The NCSA holds its annual convention the first weekend in March each year. Recent speakers at NCSA conventions have included former secretary of education and best-selling author William J. Bennett, Richard W. Riley, Secretary of Education for the Clinton administration and publisher Knight Kiplinger of the Kiplinger Report.
Office for Lasallian Education, Christian Brothers Conference
Lasallian education enriches the whole person through teaching, technology and the development of the student’s cultural, intellectual, physical, social and spiritual well-being. Lasallian education centers on Catholic values and personal relationships, emphasizing academic excellence, faith formation, inclusion, respect for the individual, service and social justice.
Lasallian education is rooted in the mission of Saint John Baptist de La Salle, patron saint of teachers, who founded the Institute of the Brothers of the Christian Schools (De La Salle Christian Brothers) more than 300 years ago. De La Salle transformed education by forming a community of educators with whom he developed a spirituality of teaching and learning, to give a human and Christian education to young people, especially the poor.
Today, the De La Salle Christian Brothers and their Partners continue to respond to students through advancements in teaching, technology and scholarship. In Lasallian communities, educators touch hearts, stimulate minds, and cultivate leadership to prepare students for life, work, and service to society and the Church.
In the United States and Canada, the De La Salle Christian Brothers and their Lasallian Partners serve almost 100,000 young people in six colleges and universities, 66 elementary, middle and secondary schools, 11 educational centers, and eight youth and family service programs. Our worldwide mission touches the hearts of more than one million young people in 1,000 ministries in 80 countries.
The Office for Lasallian Education at Christian Brothers Conference provides a variety of programs and services for all of our ministries in the Region of North America to assist and empower them as they educate young men and women in the tradition of Saint John Baptist de La Salle.
Oral Roberts University Educational Fellowship
The Oral Roberts University Educational Fellowship (ORUEF) is a professional service organization that provides networking opportunities and support services for Charismatically open Christian preschools, elementary/secondary schools, and Bible schools. ORUEF is a vital component in collaborating with the Oral Roberts University to fulfill its goals.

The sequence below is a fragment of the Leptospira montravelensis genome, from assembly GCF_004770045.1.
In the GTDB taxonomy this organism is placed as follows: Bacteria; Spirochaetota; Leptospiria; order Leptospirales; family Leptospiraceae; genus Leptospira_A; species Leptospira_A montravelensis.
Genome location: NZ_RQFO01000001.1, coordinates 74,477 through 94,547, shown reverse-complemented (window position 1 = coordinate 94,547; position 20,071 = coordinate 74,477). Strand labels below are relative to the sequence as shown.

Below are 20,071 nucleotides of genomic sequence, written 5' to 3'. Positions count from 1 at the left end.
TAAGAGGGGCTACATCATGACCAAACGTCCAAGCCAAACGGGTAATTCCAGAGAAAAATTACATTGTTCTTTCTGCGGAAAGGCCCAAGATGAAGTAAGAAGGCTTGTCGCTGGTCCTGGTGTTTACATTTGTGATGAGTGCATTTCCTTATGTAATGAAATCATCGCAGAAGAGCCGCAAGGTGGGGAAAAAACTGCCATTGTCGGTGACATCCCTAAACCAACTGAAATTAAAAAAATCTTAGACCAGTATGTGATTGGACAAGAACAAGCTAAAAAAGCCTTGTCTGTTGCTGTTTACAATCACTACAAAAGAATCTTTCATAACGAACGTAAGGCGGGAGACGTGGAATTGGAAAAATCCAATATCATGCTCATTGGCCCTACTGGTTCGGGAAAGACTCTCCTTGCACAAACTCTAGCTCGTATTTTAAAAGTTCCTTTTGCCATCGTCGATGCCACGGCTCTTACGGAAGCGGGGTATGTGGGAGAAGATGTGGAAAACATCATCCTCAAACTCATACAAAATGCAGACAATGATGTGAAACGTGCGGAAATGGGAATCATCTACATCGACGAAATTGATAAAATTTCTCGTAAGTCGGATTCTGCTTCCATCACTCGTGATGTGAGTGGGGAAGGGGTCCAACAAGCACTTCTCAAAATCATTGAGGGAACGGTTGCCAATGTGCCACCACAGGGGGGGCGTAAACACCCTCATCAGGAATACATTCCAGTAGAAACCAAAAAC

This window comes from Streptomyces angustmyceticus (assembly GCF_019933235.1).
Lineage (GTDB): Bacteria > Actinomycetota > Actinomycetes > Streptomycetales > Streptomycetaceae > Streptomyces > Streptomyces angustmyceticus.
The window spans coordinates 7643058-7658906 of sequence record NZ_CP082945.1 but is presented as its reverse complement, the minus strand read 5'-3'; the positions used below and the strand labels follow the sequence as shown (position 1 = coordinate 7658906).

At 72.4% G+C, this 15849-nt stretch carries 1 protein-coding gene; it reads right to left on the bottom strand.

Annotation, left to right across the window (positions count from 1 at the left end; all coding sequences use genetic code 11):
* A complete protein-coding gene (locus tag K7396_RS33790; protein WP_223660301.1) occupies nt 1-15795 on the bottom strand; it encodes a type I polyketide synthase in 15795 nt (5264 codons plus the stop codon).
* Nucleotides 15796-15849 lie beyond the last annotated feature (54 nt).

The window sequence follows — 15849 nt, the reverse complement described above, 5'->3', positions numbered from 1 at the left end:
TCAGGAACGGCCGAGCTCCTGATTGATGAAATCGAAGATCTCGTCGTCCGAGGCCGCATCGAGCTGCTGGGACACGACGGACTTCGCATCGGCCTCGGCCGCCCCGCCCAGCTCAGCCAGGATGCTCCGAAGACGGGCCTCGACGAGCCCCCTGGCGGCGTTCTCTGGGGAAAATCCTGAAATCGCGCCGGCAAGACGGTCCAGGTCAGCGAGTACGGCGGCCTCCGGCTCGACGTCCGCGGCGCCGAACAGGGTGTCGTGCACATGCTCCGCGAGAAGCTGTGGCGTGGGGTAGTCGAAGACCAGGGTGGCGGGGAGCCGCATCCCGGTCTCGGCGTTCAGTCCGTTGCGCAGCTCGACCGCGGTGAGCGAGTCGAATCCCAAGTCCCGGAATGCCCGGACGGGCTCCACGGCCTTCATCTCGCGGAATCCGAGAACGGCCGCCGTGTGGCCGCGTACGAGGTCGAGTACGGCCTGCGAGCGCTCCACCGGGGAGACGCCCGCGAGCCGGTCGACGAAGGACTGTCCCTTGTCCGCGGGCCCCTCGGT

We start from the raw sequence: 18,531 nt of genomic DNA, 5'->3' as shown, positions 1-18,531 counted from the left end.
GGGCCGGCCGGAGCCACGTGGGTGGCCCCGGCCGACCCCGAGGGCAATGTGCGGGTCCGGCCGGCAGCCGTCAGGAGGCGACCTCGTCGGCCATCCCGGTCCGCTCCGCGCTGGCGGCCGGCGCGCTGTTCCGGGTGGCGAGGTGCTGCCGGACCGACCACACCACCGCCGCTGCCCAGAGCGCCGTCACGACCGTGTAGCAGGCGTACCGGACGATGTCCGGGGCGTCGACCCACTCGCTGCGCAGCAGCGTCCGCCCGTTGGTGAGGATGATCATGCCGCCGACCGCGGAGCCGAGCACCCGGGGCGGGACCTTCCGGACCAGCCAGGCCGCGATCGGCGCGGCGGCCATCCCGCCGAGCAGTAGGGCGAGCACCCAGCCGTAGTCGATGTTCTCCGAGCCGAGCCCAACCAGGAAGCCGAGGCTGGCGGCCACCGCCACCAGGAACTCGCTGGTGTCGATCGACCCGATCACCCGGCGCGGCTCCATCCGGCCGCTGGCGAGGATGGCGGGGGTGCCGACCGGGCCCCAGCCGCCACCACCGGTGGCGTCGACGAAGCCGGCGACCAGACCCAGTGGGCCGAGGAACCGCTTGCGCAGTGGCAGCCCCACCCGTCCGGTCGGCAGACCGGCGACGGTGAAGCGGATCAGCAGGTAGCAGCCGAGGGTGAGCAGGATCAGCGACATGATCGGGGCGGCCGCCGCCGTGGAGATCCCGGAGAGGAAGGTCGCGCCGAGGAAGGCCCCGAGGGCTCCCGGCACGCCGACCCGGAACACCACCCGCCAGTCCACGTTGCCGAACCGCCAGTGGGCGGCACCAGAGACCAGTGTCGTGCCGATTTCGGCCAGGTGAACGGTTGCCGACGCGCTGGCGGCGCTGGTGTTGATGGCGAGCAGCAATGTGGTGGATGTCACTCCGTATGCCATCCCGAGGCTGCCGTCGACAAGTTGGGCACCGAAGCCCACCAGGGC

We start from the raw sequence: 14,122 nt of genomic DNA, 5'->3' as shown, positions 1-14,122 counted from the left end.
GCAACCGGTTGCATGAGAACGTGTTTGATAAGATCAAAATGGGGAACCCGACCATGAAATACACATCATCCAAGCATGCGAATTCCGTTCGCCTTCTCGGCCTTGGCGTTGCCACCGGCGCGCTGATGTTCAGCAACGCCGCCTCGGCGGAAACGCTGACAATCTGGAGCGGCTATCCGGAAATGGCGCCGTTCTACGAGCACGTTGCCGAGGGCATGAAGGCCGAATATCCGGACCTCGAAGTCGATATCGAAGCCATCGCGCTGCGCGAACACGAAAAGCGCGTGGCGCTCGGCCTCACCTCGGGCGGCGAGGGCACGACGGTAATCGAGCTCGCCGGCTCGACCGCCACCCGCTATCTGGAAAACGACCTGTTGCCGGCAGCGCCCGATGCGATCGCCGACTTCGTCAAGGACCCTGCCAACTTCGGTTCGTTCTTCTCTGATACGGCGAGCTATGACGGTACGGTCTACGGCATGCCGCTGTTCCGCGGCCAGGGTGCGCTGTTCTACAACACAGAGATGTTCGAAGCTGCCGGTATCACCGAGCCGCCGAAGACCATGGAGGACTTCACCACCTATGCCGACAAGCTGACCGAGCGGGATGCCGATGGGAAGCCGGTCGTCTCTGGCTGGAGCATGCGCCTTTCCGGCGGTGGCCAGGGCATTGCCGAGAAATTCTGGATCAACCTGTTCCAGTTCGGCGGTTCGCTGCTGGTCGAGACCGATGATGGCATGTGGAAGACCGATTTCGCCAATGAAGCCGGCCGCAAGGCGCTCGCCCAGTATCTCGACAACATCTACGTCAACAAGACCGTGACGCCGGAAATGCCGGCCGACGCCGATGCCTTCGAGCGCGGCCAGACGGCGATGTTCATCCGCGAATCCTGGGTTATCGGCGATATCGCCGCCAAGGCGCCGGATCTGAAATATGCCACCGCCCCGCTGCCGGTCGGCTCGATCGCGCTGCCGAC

With a network of schools that serve more than 36,000 K-12 students in the United States, ORUEF "seeks to instill within member schools an enthusiasm to be responsible and reputable leaders in the field of education—professionally, academically, and spiritually." Another goal is to help Christian schools become stronger while increasing camaraderie among Christian school leaders, teachers, and staff.
The many services that ORUEF provides member schools include "a National Christian Honor Student Association, legal referral, assistance in curriculum development, new school seminars, and the National Christian High School Finals Competition. Each May ORUEF sponsors on the ORU campus, a national Christian high school competition with approximately 1,500 students competing in over 140 events, including art, music, drama, speech, debate, academics, athletics, and cheerleading."
Seventh-day Adventist Board of Education
The Seventh-day Adventist Church in North America operates a system of elementary and secondary schools that began officially in 1872. The 1150 schools come in all sizes and reach from Portland, Maine to Nome, Alaska, from Key West, Florida to Calexico, California. In addition, the church operates in North America ten colleges and two universities. It is one of the larger protestant parochial school systems in the United States with nearly 90,000 students enrolled at all levels.
The Church's philosophy of Christian education is based on scripture and contributes significantly to academic excellence and to the nurture and continuation of values and religion which have been part of the North American tradition for nearly four centuries.
The primary aim of Seventh-day Adventist schools is to provide opportunity for students to accept Christ as their Savior and to provide a climate of warmth and caring where faith can develop and mature.
The education program is predicated on the belief that each student is unique and of inestimable value, and on the importance of the development of the whole person. The home, church and school work together to provide a consistent voice where children can grow into balanced, mature adults able to love God and care about others. Students are encouraged to be sensitive to the needs of people in the home and society and to becomeactive members in the church and the community.
United States Conference of Catholic Bishops
USCCB's Department of Education assists the bishops in their pastoral mission of teaching and promoting catechesis and education as a life-long process of total Catholic education that has, at its heart, evangelization.
The department staffs the USCCB's Committee on Education and its related committees and implements their directives and recommendations.
The department works collaboratively with other USCCB secretariats and departments, as well as with national, state, and local organizations that participate in the service of the Church's educational and catechetical ministries. The department represents the interests of the Church's educational and catechetical ministries with national, state, and local agencies that affect these ministries.
Wisconsin Evangelical Lutheran Synod Schools
Wisconsin Evangelical Lutheran Synod Schools exist to educate children, strengthen families, and serve the church with the power of teaching that is deeply rooted in the Bible and fully expresses the love of Jesus. The WELS Commission on Parish Schools exists to guide and assist WELS congregations in advancing the Gospel of Jesus by providing resources, training, and personal assistance for starting and strengthening Lutheran schools.